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My family let me down my whole life -- i will die nobody's dog in hours

If you are looking into buying a home, a home mortgage might be the most viable option for you. It is an important investment which will affect you for a considerable portion of your life. A home mortgage is a loan which you can take out when purchasing a primary or investment residence. When you get a mortgage usually it will take 20-30 years to pay off the principal as well as the interest. You will get a bill every month, thereby paying off the loan over time.

There are two kinds of interest rates when it comes to a home mortgage: fixed and floating. If it is fixed it will remain the same throughout the years. If it is floating, however, the interest rate may be subject to change depending on a number of factors in the economy. The Federal Reserve sets the FFR (federal funds rate) which affect mortgage rates. If you are someone with good credit you have a much better chance of getting a lower interest rate on your mortgage.

There are a lot of advantages which come when you take out a mortgage to buy a home. The first and most obvious is that you will be the proud owner of a home without paying a lump sum of money. You won't have to pay the full amount of the house up front, which can be much more convenient because generally houses are a very large purchase. You can then use the other money which you are saving for other projects and investments. Mortgage loans also improve your credit score and reduce tax liability. You may also get a home equity loan to get some needed cash if you are in a bind. There are a lot of ways you can benefit from our services.

You can experience all of these advantages when you get a home mortgage with a professional. Instead of finding your own way through the financial world trying to get the right mortgage from you, you can utilize options and talk with professionals in order to find the right plan. Professional home mortgage lenders genuinely care about your financial future and they are happy to work with you and cater to your unique financial situation. As a borrower you will be given more options when it comes to your real estate purchases.

By coming to a professional firm you can also benefit from refinancing your home and you get cash back. If you have a lot of equity you can do a cash-out refinance. This can be a very useful tool, one which they offer, and will allow you to use that money when you are in a financial bind or you are doing some other important project and lack the financial means.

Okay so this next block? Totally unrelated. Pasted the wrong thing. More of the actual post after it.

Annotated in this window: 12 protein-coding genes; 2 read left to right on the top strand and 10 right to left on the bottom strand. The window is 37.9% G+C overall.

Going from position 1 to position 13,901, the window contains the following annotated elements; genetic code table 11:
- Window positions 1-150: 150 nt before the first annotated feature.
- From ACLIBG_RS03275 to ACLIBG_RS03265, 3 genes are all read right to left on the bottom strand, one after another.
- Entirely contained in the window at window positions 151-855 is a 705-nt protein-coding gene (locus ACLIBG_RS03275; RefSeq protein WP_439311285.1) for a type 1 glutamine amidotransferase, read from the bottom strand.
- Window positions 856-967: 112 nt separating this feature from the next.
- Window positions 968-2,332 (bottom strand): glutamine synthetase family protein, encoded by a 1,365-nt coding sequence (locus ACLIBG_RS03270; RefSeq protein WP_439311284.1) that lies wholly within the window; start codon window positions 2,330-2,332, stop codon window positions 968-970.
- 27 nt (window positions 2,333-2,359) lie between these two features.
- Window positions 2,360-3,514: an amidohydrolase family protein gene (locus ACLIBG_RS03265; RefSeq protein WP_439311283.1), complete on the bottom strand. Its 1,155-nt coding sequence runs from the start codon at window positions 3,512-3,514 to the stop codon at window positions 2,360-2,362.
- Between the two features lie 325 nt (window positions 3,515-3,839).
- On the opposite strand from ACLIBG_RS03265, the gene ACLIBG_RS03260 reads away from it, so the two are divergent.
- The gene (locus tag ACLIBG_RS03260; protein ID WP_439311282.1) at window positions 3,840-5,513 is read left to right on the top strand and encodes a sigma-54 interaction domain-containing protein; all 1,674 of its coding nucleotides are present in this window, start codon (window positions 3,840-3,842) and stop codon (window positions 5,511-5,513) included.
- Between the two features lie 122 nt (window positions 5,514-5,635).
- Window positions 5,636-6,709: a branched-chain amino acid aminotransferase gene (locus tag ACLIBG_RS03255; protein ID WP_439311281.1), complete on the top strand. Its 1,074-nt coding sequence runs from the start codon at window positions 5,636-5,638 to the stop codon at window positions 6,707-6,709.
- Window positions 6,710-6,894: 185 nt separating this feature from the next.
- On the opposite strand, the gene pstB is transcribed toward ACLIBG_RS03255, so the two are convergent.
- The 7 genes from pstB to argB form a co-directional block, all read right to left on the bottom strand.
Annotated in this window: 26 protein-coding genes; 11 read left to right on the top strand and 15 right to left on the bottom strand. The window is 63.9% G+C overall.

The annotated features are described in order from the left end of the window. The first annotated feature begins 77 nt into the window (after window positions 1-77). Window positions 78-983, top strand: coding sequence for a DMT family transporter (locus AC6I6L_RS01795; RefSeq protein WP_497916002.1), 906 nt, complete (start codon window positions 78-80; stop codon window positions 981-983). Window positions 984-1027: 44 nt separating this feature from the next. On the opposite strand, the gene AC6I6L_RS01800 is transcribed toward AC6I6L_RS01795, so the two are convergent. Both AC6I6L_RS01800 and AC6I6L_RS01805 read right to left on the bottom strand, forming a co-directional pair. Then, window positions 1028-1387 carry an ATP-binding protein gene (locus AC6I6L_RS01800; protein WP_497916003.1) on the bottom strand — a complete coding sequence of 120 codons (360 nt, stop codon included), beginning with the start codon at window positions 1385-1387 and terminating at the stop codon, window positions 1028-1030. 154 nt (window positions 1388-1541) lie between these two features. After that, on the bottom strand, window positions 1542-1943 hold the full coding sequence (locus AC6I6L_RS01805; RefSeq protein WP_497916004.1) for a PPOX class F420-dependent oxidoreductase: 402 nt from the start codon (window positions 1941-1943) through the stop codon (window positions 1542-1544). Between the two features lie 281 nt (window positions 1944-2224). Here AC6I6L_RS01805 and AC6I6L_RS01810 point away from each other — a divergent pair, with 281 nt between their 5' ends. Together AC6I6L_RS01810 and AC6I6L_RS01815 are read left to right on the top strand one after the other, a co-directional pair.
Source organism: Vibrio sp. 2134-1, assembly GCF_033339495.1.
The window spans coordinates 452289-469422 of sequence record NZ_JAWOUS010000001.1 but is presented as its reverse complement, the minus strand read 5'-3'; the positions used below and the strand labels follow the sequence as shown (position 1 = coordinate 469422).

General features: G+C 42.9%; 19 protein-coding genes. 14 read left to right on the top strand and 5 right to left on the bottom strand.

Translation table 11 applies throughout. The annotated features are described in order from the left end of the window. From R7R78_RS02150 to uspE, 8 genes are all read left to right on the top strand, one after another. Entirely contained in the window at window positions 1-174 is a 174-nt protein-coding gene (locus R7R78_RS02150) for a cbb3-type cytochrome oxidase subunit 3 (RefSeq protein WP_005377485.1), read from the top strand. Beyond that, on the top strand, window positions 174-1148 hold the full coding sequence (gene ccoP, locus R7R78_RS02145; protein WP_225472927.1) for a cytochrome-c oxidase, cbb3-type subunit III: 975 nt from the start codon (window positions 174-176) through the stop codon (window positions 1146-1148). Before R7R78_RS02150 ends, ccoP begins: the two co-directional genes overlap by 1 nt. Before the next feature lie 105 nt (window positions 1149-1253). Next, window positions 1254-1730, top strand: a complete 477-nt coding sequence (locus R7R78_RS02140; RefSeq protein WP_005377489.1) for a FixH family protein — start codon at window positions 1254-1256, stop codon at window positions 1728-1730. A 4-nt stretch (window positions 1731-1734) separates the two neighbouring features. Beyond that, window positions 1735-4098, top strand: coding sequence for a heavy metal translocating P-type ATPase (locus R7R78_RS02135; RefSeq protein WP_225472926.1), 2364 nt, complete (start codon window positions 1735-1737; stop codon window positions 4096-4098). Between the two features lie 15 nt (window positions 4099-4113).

As mortgage lenders they will offer you all of the services and the choices of any other business in our field, but you can also count on our knowledge and expertise. Those working for these firms are truly dedicated to your financial needs. You can't go wrong selecting our mortgage lender firm, because these professionals guarantee quality service.


Walking through the aisles of the shelter, some dogs just get overlooked. Sometimes it's because they are calm in the back of their kennel, or is just another grey dog. Sometimes it's both, as it is for Garri. You might miss him walking past because he's calmly waiting in his kennel.

Waiting to be the kind of dog someone will want. But hoping it will be forever this time. Hes been let down enough - found as a skinny stray, quickly adopted, returned and now on death row today. Nobody wants him. Nobody asked about him. Nobody seems to care.


We are NOT the City Shelter to where pictures were taken. FOR MORE INFO ON THIS PET please contact:
Animal Care Centers of NYC (ACC) at (212) 788-4000
Ask for information about animal ID number Garri ID# 39702

Shelter contact information:
Phone number (212) 788-4000 (automated only)
Manhattan Shelter: 326 East 110 St. New York, NY 10029

STATUS : - read comment for update from crossposter
A no-cost mortgage (NCM) is one on which all lender fees are waived, and (subject to the possible exceptions described below) other fees are paid by the lender. The quid pro quo is a relatively high interest rate, which makes the NCM costly for borrowers who expect to have their mortgage a long time. But if the borrower has limited cash, avoiding an upfront cash drain may be much more compelling than the higher interest cost spread over many years.